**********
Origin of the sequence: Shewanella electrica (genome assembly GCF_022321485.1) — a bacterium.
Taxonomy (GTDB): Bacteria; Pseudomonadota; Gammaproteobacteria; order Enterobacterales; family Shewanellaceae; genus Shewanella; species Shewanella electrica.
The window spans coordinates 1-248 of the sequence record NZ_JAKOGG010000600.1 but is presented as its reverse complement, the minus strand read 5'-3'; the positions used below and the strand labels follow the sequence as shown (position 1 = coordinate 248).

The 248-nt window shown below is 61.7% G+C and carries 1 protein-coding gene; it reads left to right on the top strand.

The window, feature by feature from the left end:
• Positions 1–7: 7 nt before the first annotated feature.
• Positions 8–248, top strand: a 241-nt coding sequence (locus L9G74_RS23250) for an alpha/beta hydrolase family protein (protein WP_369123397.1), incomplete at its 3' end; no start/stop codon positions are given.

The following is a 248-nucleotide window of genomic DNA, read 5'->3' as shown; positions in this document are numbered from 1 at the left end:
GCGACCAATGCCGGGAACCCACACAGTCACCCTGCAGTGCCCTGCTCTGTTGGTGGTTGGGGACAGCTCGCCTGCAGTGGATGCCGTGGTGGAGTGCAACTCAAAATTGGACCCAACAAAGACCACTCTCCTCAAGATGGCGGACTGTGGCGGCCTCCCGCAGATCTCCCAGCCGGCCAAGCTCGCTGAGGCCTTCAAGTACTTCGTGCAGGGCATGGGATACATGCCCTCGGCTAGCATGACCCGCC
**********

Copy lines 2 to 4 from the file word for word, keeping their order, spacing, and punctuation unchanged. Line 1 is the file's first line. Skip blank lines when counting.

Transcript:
Taxonomy (GTDB): Bacteria; Pseudomonadota; Gammaproteobacteria; order Enterobacterales; family Shewanellaceae; genus Shewanella; species Shewanella electrica.
The window spans coordinates 1-248 of the sequence record NZ_JAKOGG010000600.1 but is presented as its reverse complement, the minus strand read 5'-3'; the positions used below and the strand labels follow the sequence as shown (position 1 = coordinate 248).

The 248-nt window shown below is 61.7% G+C and carries 1 protein-coding gene; it reads left to right on the top strand.